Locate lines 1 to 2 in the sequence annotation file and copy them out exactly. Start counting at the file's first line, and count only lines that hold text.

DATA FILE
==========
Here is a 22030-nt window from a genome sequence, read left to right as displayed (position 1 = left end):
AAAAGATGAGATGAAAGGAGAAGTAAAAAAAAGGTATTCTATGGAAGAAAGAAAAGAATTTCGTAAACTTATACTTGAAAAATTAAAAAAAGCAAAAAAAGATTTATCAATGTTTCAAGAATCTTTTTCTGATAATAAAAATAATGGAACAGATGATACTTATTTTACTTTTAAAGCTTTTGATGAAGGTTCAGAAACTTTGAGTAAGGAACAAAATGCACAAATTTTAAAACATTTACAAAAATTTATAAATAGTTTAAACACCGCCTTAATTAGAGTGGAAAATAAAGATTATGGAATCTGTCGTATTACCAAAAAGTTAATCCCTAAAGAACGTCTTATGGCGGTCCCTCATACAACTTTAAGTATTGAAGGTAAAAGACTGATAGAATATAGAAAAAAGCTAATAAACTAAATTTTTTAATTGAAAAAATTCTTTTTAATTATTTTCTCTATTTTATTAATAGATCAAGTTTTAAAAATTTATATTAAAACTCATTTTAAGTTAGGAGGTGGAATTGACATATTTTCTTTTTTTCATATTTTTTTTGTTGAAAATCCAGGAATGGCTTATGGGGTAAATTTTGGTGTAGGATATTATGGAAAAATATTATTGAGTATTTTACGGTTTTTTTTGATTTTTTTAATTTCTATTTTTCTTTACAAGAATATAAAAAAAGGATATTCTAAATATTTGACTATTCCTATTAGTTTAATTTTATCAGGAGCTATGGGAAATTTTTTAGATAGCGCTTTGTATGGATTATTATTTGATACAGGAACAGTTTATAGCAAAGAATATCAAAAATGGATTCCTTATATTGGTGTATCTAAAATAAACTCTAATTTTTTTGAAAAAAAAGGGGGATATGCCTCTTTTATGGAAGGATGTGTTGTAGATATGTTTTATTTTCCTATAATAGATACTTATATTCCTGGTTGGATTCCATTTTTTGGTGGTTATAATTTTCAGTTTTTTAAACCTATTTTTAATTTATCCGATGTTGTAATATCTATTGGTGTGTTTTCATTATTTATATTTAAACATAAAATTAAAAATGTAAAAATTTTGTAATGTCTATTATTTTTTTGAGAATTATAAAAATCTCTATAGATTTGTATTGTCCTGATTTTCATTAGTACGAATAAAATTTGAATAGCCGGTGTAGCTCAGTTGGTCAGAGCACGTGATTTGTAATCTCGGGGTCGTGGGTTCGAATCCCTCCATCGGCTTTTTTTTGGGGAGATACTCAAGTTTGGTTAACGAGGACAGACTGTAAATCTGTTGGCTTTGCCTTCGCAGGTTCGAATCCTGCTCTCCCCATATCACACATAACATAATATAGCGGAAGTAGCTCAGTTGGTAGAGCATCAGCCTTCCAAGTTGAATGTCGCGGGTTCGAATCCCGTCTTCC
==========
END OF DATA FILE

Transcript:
Here is a 22030-nt window from a genome sequence, read left to right as displayed (position 1 = left end):
AAAAGATGAGATGAAAGGAGAAGTAAAAAAAAGGTATTCTATGGAAGAAAGAAAAGAATTTCGTAAACTTATACTTGAAAAATTAAAAAAAGCAAAAAAAGATTTATCAATGTTTCAAGAATCTTTTTCTGATAATAAAAATAATGGAACAGATGATACTTATTTTACTTTTAAAGCTTTTGATGAAGGTTCAGAAACTTTGAGTAAGGAACAAAATGCACAAATTTTAAAACATTTACAAAAATTTATAAATAGTTTAAACACCGCCTTAATTAGAGTGGAAAATAAAGATTATGGAATCTGTCGTATTACCAAAAAGTTAATCCCTAAAGAACGTCTTATGGCGGTCCCTCATACAACTTTAAGTATTGAAGGTAAAAGACTGATAGAATATAGAAAAAAGCTAATAAACTAAATTTTTTAATTGAAAAAATTCTTTTTAATTATTTTCTCTATTTTATTAATAGATCAAGTTTTAAAAATTTATATTAAAACTCATTTTAAGTTAGGAGGTGGAATTGACATATTTTCTTTTTTTCATATTTTTTTTGTTGAAAATCCAGGAATGGCTTATGGGGTAAATTTTGGTGTAGGATATTATGGAAAAATATTATTGAGTATTTTACGGTTTTTTTTGATTTTTTTAATTTCTATTTTTCTTTACAAGAATATAAAAAAAGGATATTCTAAATATTTGACTATTCCTATTAGTTTAATTTTATCAGGAGCTATGGGAAATTTTTTAGATAGCGCTTTGTATGGATTATTATTTGATACAGGAACAGTTTATAGCAAAGAATATCAAAAATGGATTCCTTATATTGGTGTATCTAAAATAAACTCTAATTTTTTTGAAAAAAAAGGGGGATATGCCTCTTTTATGGAAGGATGTGTTGTAGATATGTTTTATTTTCCTATAATAGATACTTATATTCCTGGTTGGATTCCATTTTTTGGTGGTTATAATTTTCAGTTTTTTAAACCTATTTTTAATTTATCCGATGTTGTAATATCTATTGGTGTGTTTTCATTATTTATATTTAAACATAAAATTAAAAATGTAAAAATTTTGTAATGTCTATTATTTTTTTGAGAATTATAAAAATCTCTATAGATTTGTATTGTCCTGATTTTCATTAGTACGAATAAAATTTGAATAGCCGGTGTAGCTCAGTTGGTCAGAGCACGTGATTTGTAATCTCGGGGTCGTGGGTTCGAATCCCTCCATCGGCTTTTTTTTGGGGAGATACTCAAGTTTGGTTAACGAGGACAGACTGTAAATCTGTTGGCTTTGCCTTCGCAGGTTCGAATCCTGCTCTCCCCATATCACACATAACATAATATAGCGGAAGTAGCTCAGTTGGTAGAGCATCAGCCTTCCAAGTTGAATGTCGCGGGTTCGAATCCCGTCTTCC